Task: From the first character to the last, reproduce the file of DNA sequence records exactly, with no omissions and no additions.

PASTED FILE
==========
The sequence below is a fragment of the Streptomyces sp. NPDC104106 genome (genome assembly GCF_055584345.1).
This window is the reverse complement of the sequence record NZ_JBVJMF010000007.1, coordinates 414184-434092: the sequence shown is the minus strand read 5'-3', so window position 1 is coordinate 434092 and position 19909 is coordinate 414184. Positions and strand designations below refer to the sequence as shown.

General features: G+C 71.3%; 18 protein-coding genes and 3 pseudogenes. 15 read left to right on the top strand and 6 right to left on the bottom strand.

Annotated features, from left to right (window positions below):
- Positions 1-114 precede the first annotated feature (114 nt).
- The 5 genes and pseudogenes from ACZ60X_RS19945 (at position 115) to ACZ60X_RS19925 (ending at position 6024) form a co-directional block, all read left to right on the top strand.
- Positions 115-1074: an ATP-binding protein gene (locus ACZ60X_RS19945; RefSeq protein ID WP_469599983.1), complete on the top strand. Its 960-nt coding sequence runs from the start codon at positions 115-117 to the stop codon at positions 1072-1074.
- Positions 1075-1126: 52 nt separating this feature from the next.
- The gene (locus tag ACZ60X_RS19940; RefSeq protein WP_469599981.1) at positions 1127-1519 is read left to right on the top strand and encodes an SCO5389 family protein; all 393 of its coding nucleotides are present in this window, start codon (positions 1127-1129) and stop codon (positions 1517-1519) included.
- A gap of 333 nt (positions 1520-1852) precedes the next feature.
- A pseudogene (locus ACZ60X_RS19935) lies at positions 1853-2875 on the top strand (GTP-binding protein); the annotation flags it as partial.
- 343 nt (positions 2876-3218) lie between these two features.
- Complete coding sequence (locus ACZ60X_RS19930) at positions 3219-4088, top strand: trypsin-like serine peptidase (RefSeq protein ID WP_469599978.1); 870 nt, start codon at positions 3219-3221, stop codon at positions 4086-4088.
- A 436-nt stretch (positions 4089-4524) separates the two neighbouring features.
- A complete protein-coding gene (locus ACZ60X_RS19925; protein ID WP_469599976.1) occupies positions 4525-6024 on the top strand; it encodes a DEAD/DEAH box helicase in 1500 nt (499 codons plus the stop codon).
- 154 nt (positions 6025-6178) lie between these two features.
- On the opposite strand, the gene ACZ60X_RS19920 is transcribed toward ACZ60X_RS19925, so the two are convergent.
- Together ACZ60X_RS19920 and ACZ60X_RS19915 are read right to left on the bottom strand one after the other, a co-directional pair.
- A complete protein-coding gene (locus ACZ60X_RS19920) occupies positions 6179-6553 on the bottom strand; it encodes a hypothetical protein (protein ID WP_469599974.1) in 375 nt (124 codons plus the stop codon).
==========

The sequence below is a fragment of the Streptomyces sp. NPDC104106 genome (genome assembly GCF_055584345.1).
This window is the reverse complement of the sequence record NZ_JBVJMF010000007.1, coordinates 414184-434092: the sequence shown is the minus strand read 5'-3', so window position 1 is coordinate 434092 and position 19909 is coordinate 414184. Positions and strand designations below refer to the sequence as shown.

General features: G+C 71.3%; 18 protein-coding genes and 3 pseudogenes. 15 read left to right on the top strand and 6 right to left on the bottom strand.

Annotated features, from left to right (window positions below):
- Positions 1-114 precede the first annotated feature (114 nt).
- The 5 genes and pseudogenes from ACZ60X_RS19945 (at position 115) to ACZ60X_RS19925 (ending at position 6024) form a co-directional block, all read left to right on the top strand.
- Positions 115-1074: an ATP-binding protein gene (locus ACZ60X_RS19945; RefSeq protein ID WP_469599983.1), complete on the top strand. Its 960-nt coding sequence runs from the start codon at positions 115-117 to the stop codon at positions 1072-1074.
- Positions 1075-1126: 52 nt separating this feature from the next.
- The gene (locus tag ACZ60X_RS19940; RefSeq protein WP_469599981.1) at positions 1127-1519 is read left to right on the top strand and encodes an SCO5389 family protein; all 393 of its coding nucleotides are present in this window, start codon (positions 1127-1129) and stop codon (positions 1517-1519) included.
- A gap of 333 nt (positions 1520-1852) precedes the next feature.
- A pseudogene (locus ACZ60X_RS19935) lies at positions 1853-2875 on the top strand (GTP-binding protein); the annotation flags it as partial.
- 343 nt (positions 2876-3218) lie between these two features.
- Complete coding sequence (locus ACZ60X_RS19930) at positions 3219-4088, top strand: trypsin-like serine peptidase (RefSeq protein ID WP_469599978.1); 870 nt, start codon at positions 3219-3221, stop codon at positions 4086-4088.
- A 436-nt stretch (positions 4089-4524) separates the two neighbouring features.
- A complete protein-coding gene (locus ACZ60X_RS19925; protein ID WP_469599976.1) occupies positions 4525-6024 on the top strand; it encodes a DEAD/DEAH box helicase in 1500 nt (499 codons plus the stop codon).
- 154 nt (positions 6025-6178) lie between these two features.
- On the opposite strand, the gene ACZ60X_RS19920 is transcribed toward ACZ60X_RS19925, so the two are convergent.
- Together ACZ60X_RS19920 and ACZ60X_RS19915 are read right to left on the bottom strand one after the other, a co-directional pair.
- A complete protein-coding gene (locus ACZ60X_RS19920) occupies positions 6179-6553 on the bottom strand; it encodes a hypothetical protein (protein ID WP_469599974.1) in 375 nt (124 codons plus the stop codon).